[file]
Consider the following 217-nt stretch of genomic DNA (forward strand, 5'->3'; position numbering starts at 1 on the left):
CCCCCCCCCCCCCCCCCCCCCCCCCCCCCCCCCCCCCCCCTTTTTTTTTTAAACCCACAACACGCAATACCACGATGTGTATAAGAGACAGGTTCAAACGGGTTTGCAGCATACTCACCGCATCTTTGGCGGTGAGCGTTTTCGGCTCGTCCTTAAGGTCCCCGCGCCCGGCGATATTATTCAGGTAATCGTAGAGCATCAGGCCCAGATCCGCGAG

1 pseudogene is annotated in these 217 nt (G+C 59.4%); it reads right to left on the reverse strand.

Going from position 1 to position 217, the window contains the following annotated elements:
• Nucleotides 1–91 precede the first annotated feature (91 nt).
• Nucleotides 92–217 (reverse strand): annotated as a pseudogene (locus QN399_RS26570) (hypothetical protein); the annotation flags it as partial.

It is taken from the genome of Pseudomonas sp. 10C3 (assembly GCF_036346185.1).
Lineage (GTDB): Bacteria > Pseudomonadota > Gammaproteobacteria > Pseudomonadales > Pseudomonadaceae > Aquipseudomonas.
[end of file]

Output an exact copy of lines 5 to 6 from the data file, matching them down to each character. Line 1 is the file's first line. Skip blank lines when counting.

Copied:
• Nucleotides 1–91 precede the first annotated feature (91 nt).
• Nucleotides 92–217 (reverse strand): annotated as a pseudogene (locus QN399_RS26570) (hypothetical protein); the annotation flags it as partial.